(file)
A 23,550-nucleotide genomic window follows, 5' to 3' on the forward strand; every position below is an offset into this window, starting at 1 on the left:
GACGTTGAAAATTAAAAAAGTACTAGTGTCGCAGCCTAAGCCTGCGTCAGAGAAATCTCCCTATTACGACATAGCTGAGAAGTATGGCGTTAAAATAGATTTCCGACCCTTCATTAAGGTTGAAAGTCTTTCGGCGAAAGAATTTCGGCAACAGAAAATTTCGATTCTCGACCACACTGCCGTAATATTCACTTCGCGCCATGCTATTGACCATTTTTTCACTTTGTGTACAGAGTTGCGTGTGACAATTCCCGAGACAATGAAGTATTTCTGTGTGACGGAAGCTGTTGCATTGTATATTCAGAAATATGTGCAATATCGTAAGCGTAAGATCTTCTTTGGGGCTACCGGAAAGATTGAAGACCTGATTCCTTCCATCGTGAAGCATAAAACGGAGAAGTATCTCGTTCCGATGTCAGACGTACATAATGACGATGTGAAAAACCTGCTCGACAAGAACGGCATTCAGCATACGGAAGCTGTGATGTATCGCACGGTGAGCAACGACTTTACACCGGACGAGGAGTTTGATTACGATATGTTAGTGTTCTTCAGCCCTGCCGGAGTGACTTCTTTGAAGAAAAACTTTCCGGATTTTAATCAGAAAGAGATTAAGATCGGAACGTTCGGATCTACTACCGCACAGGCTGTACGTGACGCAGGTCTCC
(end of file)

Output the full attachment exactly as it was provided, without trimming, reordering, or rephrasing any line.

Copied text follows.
A 23,550-nucleotide genomic window follows, 5' to 3' on the forward strand; every position below is an offset into this window, starting at 1 on the left:
GACGTTGAAAATTAAAAAAGTACTAGTGTCGCAGCCTAAGCCTGCGTCAGAGAAATCTCCCTATTACGACATAGCTGAGAAGTATGGCGTTAAAATAGATTTCCGACCCTTCATTAAGGTTGAAAGTCTTTCGGCGAAAGAATTTCGGCAACAGAAAATTTCGATTCTCGACCACACTGCCGTAATATTCACTTCGCGCCATGCTATTGACCATTTTTTCACTTTGTGTACAGAGTTGCGTGTGACAATTCCCGAGACAATGAAGTATTTCTGTGTGACGGAAGCTGTTGCATTGTATATTCAGAAATATGTGCAATATCGTAAGCGTAAGATCTTCTTTGGGGCTACCGGAAAGATTGAAGACCTGATTCCTTCCATCGTGAAGCATAAAACGGAGAAGTATCTCGTTCCGATGTCAGACGTACATAATGACGATGTGAAAAACCTGCTCGACAAGAACGGCATTCAGCATACGGAAGCTGTGATGTATCGCACGGTGAGCAACGACTTTACACCGGACGAGGAGTTTGATTACGATATGTTAGTGTTCTTCAGCCCTGCCGGAGTGACTTCTTTGAAGAAAAACTTTCCGGATTTTAATCAGAAAGAGATTAAGATCGGAACGTTCGGATCTACTACCGCACAGGCTGTACGTGACGCAGGTCTCC